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Microsoft to ease developer confusion in next Exchange release

Microsoft to ease developer confusion in next Exchange release

Exchange may be beating Lotus Notes on the mail and messaging front, but it still trails in collaboration features - and Microsoft officials know it.

"We feel we are very close to being on a par as an application infrastructure for developers as Lotus Notes," Thom Rizzo, Microsoft's product manager for Exchange, told ARN. "Today, you can do about 95 per cent of the things you can do on Lotus Notes on top of Exchange.

"The only issue is we have different tools and different objects and sometimes it's hard for developers to work out what those differences are."

So to fill the gaps it perceives exist between Exchange and Notes, Microsoft is concentrating its resources on providing added tools and Web functionality.

Developers will benefit from the company's decision to use a single object model across Exchange and Outlook, Microsoft's messaging and collaboration client.

"We want to provide more object model support for collaborative applications that people want to develop," Rizzo said. "That involves extending our object model CDO to support both the capabilities of Exchange server and Outlook in one model."

Models unified

Currently, the two applications have separate object models to enable Outlook to talk to other messaging servers and Exchange to talk to other clients.

Rizzo said the decision to unify the object models was driven by developer feedback, which argued the majority of customers run Outlook against an Exchange server and vice versa.

But while the move more tightly integrates the two products, Rizzo maintains they will still run with other servers and clients.

"CDO will talk over whatever protocols you plug into it," Rizzo claims.

"Today we talk over MAPI and in the future, we'll talk over standard protocols like HTTP."

Going forward, CDO will also be backward-compatible with all versions of Exchange, Rizzo said.

Microsoft is also beefing up the Web functionality of the next versions of Outlook and Exchange, code-named Outlook 2000 and Platinum respectively.

Major enhancements in Outlook 2000 include folder homepages - where HTML pages can be hosted on the right-hand pane of any folder - that can be used to create applications; and the evolution of Outlook into an Active X control that can be hosted in a Web page.

"Developers can start using Outlook in Web applications and they can extend current Outlook applications to be Web applications," Rizzo said.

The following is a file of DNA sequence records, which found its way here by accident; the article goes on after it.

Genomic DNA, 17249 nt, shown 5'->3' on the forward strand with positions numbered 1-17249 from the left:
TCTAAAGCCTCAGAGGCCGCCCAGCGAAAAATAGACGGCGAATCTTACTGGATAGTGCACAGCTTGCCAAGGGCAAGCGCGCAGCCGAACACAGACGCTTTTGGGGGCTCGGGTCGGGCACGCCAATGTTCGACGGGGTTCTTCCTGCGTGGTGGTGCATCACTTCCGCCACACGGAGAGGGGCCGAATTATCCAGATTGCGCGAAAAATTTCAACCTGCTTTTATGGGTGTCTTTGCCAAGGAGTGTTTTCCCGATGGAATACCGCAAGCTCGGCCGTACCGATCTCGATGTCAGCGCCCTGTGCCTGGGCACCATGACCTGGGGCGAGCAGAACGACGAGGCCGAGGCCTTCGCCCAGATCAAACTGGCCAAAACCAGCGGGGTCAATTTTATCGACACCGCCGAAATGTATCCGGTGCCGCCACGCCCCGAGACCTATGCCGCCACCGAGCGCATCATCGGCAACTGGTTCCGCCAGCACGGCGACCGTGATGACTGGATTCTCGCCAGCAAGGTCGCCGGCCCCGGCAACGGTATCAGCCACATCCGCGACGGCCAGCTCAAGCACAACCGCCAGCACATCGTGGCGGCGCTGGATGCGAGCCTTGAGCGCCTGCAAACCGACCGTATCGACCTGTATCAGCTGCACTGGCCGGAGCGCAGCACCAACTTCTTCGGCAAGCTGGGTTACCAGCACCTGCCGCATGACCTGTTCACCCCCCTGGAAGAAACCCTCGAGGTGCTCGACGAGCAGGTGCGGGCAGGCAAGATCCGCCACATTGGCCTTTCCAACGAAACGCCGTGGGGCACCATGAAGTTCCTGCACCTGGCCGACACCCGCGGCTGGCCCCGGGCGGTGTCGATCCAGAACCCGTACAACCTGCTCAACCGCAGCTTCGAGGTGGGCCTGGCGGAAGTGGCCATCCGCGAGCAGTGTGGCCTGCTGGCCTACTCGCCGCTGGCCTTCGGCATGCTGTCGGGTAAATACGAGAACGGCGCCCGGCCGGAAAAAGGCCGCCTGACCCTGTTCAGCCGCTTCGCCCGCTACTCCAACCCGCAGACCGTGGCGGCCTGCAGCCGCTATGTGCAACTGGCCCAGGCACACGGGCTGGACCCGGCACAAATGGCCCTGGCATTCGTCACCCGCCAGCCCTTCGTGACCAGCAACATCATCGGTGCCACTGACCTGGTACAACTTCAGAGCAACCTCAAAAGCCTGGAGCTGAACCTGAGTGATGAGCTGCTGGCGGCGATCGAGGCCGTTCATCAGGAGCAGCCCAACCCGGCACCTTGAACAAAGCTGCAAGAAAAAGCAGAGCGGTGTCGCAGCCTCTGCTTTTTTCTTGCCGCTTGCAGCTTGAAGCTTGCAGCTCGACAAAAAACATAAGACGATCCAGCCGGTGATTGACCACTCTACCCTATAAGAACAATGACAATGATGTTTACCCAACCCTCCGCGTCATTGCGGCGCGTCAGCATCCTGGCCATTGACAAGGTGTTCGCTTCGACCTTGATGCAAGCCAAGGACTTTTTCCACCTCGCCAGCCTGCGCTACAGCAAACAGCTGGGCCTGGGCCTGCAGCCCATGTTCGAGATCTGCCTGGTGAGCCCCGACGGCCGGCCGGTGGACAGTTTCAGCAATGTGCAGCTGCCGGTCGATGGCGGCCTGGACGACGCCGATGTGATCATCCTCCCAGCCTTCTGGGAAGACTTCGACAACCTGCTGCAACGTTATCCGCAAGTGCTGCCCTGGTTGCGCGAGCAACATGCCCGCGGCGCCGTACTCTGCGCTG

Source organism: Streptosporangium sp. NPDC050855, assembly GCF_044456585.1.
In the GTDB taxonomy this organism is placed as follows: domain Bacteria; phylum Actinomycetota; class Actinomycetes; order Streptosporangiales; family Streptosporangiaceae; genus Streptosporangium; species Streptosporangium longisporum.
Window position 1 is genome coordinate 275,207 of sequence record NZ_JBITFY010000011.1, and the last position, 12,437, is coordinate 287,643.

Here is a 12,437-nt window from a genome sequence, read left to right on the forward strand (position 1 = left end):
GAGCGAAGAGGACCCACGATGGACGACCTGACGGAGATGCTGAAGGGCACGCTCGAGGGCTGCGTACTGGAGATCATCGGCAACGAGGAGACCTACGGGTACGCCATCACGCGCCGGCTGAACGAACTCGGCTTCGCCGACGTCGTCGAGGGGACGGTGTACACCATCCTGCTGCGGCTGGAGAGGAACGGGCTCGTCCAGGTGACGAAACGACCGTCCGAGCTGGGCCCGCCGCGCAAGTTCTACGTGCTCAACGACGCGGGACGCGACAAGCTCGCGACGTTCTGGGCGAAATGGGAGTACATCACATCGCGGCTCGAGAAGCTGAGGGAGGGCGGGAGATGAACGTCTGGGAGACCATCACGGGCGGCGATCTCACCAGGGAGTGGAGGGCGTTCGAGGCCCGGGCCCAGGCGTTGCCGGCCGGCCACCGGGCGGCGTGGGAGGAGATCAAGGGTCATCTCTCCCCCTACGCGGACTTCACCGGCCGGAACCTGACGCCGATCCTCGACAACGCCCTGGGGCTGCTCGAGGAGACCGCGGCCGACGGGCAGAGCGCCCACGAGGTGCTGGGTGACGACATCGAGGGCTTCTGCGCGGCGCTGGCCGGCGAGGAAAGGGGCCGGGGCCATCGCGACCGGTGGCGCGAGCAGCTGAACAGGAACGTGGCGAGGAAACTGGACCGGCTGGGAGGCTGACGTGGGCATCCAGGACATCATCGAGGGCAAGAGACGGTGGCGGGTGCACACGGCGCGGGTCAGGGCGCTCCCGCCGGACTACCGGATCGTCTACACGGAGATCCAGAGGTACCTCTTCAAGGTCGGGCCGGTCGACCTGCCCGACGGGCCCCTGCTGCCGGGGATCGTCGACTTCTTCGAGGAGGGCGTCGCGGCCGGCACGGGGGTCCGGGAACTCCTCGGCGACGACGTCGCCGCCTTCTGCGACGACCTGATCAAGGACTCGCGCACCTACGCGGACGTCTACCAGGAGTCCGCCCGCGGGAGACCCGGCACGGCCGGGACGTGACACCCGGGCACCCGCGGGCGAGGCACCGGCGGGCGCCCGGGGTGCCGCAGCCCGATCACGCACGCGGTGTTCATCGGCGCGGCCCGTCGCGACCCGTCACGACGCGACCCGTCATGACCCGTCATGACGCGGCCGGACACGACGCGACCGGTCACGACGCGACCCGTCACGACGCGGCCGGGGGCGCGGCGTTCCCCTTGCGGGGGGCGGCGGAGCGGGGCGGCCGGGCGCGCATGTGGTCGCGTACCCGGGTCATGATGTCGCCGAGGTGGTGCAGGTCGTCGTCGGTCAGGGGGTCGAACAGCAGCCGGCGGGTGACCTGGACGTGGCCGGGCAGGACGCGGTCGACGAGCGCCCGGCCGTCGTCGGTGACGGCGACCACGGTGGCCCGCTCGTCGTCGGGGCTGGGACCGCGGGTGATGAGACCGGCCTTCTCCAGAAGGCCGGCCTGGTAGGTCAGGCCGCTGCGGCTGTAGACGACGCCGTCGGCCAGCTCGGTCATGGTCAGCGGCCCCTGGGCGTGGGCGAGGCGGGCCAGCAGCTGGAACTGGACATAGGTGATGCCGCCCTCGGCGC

"The other big thing is that it starts moving them towards the future of Exchange which is these Web applications.

"Developers start understanding HTML so that when we start moving towards those types of forms environment, they are already placed to start moving with us."

Meanwhile, Platinum is being optimised to leverage the features of Office 2000, and Microsoft's flagship product, Windows NT 5.0.

Two-way replication being built into NT 5.0's Active Directory will mirror changes made in the Exchange directory in Active Directory and vice versa.

"You can make investments in the Exchange directory today and easily migrate that over to Active Directory in the future," Rizzo claims.

"So if you start using Exchange 5.5 now, you're already on your way to using the NT 5.0 application."

And Office 2000 integration will also make it easier to build applications, according to Rizzo.

Collaborative credibility

Rizzo said Microsoft is also incorporating events into Exchange designed to make it easier for developers to create collaborative applications and the product will support OLE DB to allow SQL tools to be used against Exchange.

But Microsoft's bids to achieve more credibility in the collaboration field will not see it abandon its strength in mail and messaging, according to officials.

"We intend to get better and better in our area of core competency which is messaging and calendaring," Eric Lockard, Microsoft's general manager, Exchange group, said. "We understand this is mission critical and if users don't have this, they're not even in the game."

That will involve taking the scalability, reliability and interoperability of Exchange "to the next level", Lockard admits.

Ship dates for Platinum and Office 2000 are yet to be announced, but officials are planning for the next version of Exchange to be available within 90 days of NT 5.0, while Office 2000 - which is currently in second beta - is due in the first half of 1999.

Naomi Jackson travelled to Boston as a guest of Microsoft Australia


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